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Much has been learned about early music in Norway from physical artifacts found during archaeological digs. These include instruments such as the lur. Viking and medieval sagas also describe musical activity, as do the accounts of priests and pilgrims from all over Europe coming to visit St Olav's grave in Trondheim.
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In the later part of the 19th century, Norway experienced economic growth leading to greater industrialization and urbanization. More music was made in the cities, and opera performances and symphony concerts were considered to be of high standards. In this era both prominent composers (like Edvard Grieg and Johan Svendsen) and performers combined the European traditions with Norwegian tones.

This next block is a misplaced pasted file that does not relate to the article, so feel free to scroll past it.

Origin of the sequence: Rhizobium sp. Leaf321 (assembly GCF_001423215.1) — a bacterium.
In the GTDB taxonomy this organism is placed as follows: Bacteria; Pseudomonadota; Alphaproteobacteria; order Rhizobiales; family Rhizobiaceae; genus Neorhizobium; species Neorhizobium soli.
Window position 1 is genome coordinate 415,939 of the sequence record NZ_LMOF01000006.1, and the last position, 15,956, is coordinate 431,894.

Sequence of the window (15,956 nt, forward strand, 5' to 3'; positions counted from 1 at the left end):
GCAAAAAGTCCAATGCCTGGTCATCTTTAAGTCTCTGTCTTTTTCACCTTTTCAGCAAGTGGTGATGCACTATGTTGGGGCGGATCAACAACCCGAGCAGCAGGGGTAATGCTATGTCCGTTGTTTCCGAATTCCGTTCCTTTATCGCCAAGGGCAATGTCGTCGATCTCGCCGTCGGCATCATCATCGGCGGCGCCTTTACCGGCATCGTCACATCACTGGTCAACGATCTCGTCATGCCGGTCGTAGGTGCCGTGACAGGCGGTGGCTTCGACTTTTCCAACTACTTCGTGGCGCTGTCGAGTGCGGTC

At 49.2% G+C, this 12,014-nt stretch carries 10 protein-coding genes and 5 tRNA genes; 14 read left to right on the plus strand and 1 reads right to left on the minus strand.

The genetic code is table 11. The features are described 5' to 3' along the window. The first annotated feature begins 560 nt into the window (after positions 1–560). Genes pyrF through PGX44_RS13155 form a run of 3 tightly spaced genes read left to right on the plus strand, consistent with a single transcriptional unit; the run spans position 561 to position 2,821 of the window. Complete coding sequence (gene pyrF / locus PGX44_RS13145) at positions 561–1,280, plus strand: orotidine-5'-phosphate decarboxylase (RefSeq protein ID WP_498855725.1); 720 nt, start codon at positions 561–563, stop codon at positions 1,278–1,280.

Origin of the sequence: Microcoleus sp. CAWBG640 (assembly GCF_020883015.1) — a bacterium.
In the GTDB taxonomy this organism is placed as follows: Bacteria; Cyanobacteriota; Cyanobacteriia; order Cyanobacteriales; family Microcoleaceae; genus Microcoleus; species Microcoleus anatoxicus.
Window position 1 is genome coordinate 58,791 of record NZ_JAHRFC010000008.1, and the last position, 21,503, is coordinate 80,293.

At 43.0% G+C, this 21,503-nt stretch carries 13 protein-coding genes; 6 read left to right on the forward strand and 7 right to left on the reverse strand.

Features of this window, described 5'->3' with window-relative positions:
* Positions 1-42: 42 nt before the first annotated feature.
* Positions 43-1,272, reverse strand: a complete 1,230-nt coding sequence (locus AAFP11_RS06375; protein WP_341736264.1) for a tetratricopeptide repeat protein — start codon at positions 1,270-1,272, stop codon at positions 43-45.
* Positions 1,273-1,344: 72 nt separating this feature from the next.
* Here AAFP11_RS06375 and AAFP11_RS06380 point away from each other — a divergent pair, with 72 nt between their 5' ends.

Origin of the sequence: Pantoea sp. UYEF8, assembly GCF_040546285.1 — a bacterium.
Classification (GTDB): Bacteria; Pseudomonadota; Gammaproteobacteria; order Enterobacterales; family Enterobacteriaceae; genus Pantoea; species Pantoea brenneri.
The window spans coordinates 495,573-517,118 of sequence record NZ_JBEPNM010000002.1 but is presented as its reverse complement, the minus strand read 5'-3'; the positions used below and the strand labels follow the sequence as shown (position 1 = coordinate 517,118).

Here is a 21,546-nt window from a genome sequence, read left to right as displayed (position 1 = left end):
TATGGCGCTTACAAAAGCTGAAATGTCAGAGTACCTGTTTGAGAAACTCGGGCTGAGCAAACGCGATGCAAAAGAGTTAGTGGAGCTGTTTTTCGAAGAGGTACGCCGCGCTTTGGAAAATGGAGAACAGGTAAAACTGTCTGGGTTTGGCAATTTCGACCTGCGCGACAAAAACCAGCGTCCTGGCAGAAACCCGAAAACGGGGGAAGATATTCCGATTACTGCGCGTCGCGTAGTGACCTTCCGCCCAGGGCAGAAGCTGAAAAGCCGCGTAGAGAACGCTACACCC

The import of music and musicians for dance and entertainment grew, and this continued in the 20th century, even more so when gramophone records and radio became common. In the last half of the 20th century, Norway, like many other countries in the world, underwent a roots revival that saw indigenous music being revived.